Impossible to divorce sentiment from sport despite duplicity

Thousands on this island will tune into Arsenal v Chelsea tonight and worry about the result

Ramires of Chelsea (right) celebrates scoring  at Stamford Bridge. Photograph: Andrew Winning/Reuters

Ramires of Chelsea (right) celebrates scoring at Stamford Bridge. Photograph: Andrew Winning/Reuters


Only two days to go now, two days of ulcerating stress that will at some stage have even the most equable among you fervently signing along to Eric Idle’s Yuletide classic – “F*** Christmas!”

It can be hard not to feel a little grinchy at this time of year, especially in terms of sport. Too much sugary sentiment to be good for anyone, like wading through molasses: end-of-season PR gabfests, pious aspirations for the new year, suits proclaiming sports stars as an example to youth, and the country as a whole: God bless us everyone.

And all the while knowing over Christmas, there’ll be 10 athletes doping, nine jockeys stopping, eight players betting, seven locks injecting, six strikers roasting, FIVE . . . you get the idea.

The thing is though that this seasonal Yin-Yang between sentiment and scepticism will two-step in synch into 2014 as it always does. And it’s important it does, necessary even. Anyone unprepared to gaze through sceptical binoculars at some of the stuff passed off as legitimate can hardly be expected to marvel fully at the real deal when it happens in front of them. And if that’s too sentimental, then call me a romantic softy.

Sport without sentiment is nothing anyway. Just a lot of sweat. If you’re not prepared to fling dollops of indulgent goo at the act of moving from A to B against someone dressed differently, then it really is time to head for the telly that isn’t flat screen in the spare room and flick over to The Great Escape.

Overstated importance
Thousands on this island will tune into Arsenal

v Chelsea tonight and worry about the result: as in get properly stressed out over one bunch of international millionaires getting the better of another – investing it with a significance that is rationally ridiculous, but none the less real to those choosing to invest so much into something so trivial.

And you’d think those who rule sport would recognise their fundamental self-interest in making sure the investment is continuous: got to keep those customers buying after all. But maybe the suits don’t care enough even to care about taking care of business.

A pal has given up investing. Still takes an interest, but not in the obsessive “knows-who-played-left-back-for-Mali-in-the 1967-who-gives-a-crap-cup” way he used to. This is someone who can tell you every meet Steve Ovett appeared at in Ireland, recite every statistic about Christy Ring, up to and including the rate of erosion in the famous Cloyne hairline. But it’s not the same anymore.

That’s partly due to kids, work, mortgage and other stuff. But it’s also disillusionment and not being able to park his scepticism far enough to the side anymore. No point getting older unless you get a little wiser he says, and too much has been uncovered. Too much about Lance and business outmuscling ethics every time, too many footballers kissing the shirt, too many form fluctuations in athletics for it to be in any way believable, too much about steroids in racing to make it just an aberration, too much cynicism all round, too many too good at talking the talk and covering their arse in the face of what’s basically just cheating.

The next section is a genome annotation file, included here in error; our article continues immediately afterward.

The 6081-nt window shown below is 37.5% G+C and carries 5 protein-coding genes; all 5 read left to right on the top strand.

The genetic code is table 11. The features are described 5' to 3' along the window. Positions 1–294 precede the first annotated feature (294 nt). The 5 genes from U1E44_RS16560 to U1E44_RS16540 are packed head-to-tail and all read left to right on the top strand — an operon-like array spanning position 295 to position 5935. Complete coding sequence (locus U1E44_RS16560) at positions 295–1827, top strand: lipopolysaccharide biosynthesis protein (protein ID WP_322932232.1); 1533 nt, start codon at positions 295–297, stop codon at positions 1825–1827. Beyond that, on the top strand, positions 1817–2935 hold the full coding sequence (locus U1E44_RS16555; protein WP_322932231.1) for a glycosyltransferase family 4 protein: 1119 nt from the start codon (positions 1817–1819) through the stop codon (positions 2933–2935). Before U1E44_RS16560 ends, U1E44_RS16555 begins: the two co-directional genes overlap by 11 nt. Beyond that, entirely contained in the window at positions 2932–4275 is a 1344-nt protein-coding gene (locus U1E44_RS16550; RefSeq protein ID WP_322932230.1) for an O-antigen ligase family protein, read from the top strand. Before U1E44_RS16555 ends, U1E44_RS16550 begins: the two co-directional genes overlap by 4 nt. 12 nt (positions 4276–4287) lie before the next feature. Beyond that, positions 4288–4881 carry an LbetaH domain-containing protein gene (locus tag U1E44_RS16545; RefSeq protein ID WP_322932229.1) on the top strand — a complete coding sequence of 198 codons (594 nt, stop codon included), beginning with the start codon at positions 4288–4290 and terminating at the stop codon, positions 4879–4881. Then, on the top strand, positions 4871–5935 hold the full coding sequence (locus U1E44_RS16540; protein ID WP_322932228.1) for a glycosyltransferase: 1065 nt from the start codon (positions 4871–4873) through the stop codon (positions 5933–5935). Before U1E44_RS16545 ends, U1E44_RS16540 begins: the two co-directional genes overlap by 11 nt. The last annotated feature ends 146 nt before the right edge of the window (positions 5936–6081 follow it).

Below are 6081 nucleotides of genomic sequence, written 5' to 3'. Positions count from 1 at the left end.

That’s what gets him – the cheating and the only crime being in getting caught. And it’s more than a little sad. Not hospital sad, but still sad, and even sadder for it being completely understandable.

On so many levels sport can be shameless, from blatant corporate manipulation down to fatuous gestures of the sort Michael Ring,

Minister of State for Sport, made last week when urging foreign corporations based here to fund more Irish sport, appealing to “corporate conscience” of all things, which is a bit like appealing to crocodile compassion.

The good fight
But without wishing to overindulge in too much seasonal schmaltz, dismissing sport because cheating goes on is like dismissing the world because it’s polluted. Cheating never fully goes away because it’s in us. It’s like herpes. But that acknowledgement doesn’t mean the fight against cheats is futile. In fact it makes fighting them, and being seen to fight them, meaningfully, and with every possible resource, even more vital.

Because it is always necessary to remind the suits that sport’s greatest selling point is fairness, or at least the illusion of fairness, and especially now. When you look at the state of our civic society or the busted flush of a business elite that preens itself in the mirror of a supposed entrepreneurship, or the vacuum left for many on the back of a morally bankrupt church, only those with an agenda can maintain even the pretence that fairness isn’t just a snappy soundbite. No one looks for fair anymore, anywhere. Mere survival is a pleasant surprise.

Sport doesn’t exist in a well-insulated bubble but what can be forgotten among all the cheating and the back-page bullshit is the entirely artificial, but never more vital, role of sport in providing at least the ambition that out on that pitch, or on that track, or on that court, merit is rewarded, regardless of who you are, or where you’re from; that merit alone can be enough.

Even the idea of that in most every other aspect of life is laughable. So without wishing to dip too deeply into a vat of seasonal saccharine, investing in silly sentiment is not only fun, but worthwhile.

So cheer up, and, all together now: Always Look on the bright side of life!